That practice needs to be applied to the career stats of Sammy Sosa, Mark McGwire, Rafael Palmeiro, Jose Canseco and players to be named later.
Robinson earned every one of his 586 dingers, and is still in fourth place on the list of legitimate All-Time Home Run leaders, behind only Aaron, Ruth, and Mays.
In a scorched-earth attempt to defend Bonds, some folks have claimed “everybody’s doing it.” They seem to think that such a defense will intimidate critics. But it merely calls forth an equally scorched-earth response: If the seemingly Herculean feats of a generation of ballplayers in comparison to their predecessors are based on fraud, then we need to erase that generation from the record books.
But the “everybody’s doing it” crowd are liars. Look at Greg Maddux’ body over the years, and tell me he’s been on the juice. Or Pedro Martinez’ spindly build in younger days, and his current combination of boniness and paunchiness.
There are a number of other great, veteran players of recognizably human dimensions: Mariano Rivera. Manny Ramirez. Derek Jeter. Tom Glavine. Carlos Delgado.
The Legal All-Time Home-Run List (Top 20) reads as follows:
Hank Aaron, 755 Babe Ruth, 714 Willie Mays, 660 Frank Robinson, 586 Harmon Killebrew, 573 Reggie Jackson, 563 Mike Schmidt, 548 Mickey Mantle, 536 Ken Griffey Jr. , 536 (active) Jimmie Foxx, 534 Ted Williams, 521 Willie McCovey, 521 Eddie Mathews, 512 Ernie Banks, 512 Mel Ott, 511 Eddie Murray, 504 Lou Gehrig, 493 Fred McGriff, 493 Stan Musial, 475 Willie Stargell, 475.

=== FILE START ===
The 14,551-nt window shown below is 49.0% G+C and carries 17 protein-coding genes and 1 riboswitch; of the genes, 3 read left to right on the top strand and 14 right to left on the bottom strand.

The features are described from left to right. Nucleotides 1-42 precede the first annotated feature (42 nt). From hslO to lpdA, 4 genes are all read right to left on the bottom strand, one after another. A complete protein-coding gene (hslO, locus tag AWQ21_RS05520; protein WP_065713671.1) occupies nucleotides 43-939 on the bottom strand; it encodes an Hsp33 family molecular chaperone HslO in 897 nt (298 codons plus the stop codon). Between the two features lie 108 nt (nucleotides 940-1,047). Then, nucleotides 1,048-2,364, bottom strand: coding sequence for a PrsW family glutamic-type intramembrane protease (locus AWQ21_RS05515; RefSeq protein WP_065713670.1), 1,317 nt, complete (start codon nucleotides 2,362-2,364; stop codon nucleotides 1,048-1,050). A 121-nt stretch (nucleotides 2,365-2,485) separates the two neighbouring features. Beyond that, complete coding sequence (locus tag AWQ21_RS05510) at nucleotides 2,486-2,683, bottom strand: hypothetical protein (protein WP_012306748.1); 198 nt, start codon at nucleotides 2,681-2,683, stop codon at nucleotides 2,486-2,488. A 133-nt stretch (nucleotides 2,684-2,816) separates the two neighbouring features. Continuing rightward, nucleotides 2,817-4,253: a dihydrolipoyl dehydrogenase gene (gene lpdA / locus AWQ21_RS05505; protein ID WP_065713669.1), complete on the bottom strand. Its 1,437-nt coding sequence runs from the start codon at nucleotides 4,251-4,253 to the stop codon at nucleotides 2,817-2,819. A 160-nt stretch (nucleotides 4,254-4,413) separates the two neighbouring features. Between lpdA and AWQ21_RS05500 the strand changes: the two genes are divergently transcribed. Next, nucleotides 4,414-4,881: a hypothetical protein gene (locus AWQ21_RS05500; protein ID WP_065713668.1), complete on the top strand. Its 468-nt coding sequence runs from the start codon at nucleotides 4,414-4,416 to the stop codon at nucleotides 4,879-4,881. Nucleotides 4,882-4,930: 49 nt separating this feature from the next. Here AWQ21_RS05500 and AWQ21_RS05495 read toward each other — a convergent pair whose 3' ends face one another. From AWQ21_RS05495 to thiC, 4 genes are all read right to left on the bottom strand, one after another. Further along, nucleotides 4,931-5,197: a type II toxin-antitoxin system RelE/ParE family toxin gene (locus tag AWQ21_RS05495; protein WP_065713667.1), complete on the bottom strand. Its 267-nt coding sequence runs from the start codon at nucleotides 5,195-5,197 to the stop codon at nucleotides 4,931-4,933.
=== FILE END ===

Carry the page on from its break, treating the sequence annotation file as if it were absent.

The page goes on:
Award-winning, New York-based freelancer Nicholas Stix founded A Different Drummer magazine (1989-93). Stix has written for Die Suedwest Presse, New York Daily News, New York Post, Newsday, Middle American News, Toogood Reports, Insight, Chronicles, the American Enterprise, Campus Reports, VDARE, the Weekly Standard, Front Page Magazine, Ideas on Liberty, National Review Online and the Illinois Leader. His column also appears at Men's News Daily, MichNews, Intellectual Conservative, Enter Stage Right and OpinioNet. Stix has studied at colleges and universities on two continents, and earned a couple of sheepskins, but he asks that the reader not hold that against him. His day jobs have included washing pots, building Daimler-Benzes on the assembly-line, tackling shoplifters and teaching college, but his favorite job was changing his son's diapers.